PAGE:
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Ian Gillan Band - Child In Time CD (album) cover


Ian Gillan Band


Jazz Rock/Fusion

2.71 | 51 ratings

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Sean Trane
Special Collaborator
Prog Folk
2 stars First album after separation of Ian with Purple, CIT is certainly one of those "transition" album, Ian not really knowing what he's willing to do, except maybe capitalizing on his finest hour with Purple. Despite a really tacky artwork evoking the Purple epic and Ian making a cover of it, the rest of the album is mostly ?In some ways, Ian built his group rather intelligently, using veterans who certainly know their crafts and chops. With ex-Quartermass Gustafson on bass, old hand Ray Fenwick on guitar, old Purple pal Roger Glover on production and added instruments and good drumming from Nauseef?.. his group is not exactly tenderfoot boys, except for maybe Mike Moran (most likely not Gayle's brother) that will get the boot after this album.

Opening on a Purplish Lay Me Down that prefigures most of the first side: five short songs that resemble it and absolutely nothing interesting , especially on the lyrics' side, but musically this is quite deceiving as well, mostly due to poor songwriting The flipside carries only two songs including a cover of the Purple epic Child In Time, and while I can't ever imagine a better version of this than the original studio (the live versions were never as good), IGB manage to give this track another life, even if not nearly as thrilling as the original., but just going by once, instead of twice in Purple, thus shortening the song by around four to five minutes. It may sound awkward saying this, but on this album, the track that sounds less Purplish is precisely the Purple cover. The closing almost 12-minutes Let It Slide starts like a spacey, where the multi-layered tracks were probably not the best solution,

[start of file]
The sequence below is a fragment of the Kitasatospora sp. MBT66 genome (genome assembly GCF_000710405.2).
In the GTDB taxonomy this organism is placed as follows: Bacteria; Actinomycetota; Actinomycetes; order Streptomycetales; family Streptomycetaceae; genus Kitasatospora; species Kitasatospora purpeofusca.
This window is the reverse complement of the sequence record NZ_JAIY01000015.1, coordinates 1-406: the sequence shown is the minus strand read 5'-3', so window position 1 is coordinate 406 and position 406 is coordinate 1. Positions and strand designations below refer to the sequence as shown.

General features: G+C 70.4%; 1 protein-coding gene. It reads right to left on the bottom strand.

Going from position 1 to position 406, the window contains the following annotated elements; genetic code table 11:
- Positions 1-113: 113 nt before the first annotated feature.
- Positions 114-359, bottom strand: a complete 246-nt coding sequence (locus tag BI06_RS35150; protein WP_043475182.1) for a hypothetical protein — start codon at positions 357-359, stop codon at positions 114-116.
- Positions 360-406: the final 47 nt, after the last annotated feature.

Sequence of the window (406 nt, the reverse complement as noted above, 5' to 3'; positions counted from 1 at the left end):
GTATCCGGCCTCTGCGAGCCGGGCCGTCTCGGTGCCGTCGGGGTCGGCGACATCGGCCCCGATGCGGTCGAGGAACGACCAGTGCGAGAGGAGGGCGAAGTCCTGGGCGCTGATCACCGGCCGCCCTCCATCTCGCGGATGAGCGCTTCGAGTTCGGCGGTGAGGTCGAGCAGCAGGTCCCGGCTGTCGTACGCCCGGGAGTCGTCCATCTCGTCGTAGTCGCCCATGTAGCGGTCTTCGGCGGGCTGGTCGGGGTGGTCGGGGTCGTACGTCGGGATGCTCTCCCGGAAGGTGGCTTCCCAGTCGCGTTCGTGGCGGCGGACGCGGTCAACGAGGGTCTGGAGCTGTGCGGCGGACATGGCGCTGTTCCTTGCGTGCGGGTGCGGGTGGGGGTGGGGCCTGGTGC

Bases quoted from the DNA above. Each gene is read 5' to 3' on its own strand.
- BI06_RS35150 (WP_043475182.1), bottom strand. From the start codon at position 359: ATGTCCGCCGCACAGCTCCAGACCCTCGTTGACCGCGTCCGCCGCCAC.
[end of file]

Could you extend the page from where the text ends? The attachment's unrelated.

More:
Gillan's first album seems a bit schizophrenic with the two sides (or facets) of the album being radically at odds, the first containing uninteresting but tight songs, while its opposite plays on a much more relaxed but also much worthier (for progheads anyway) duo of tracks, but certainly not enough to make this album worthy of your shelves. .

Sean Trane | 2/5 |


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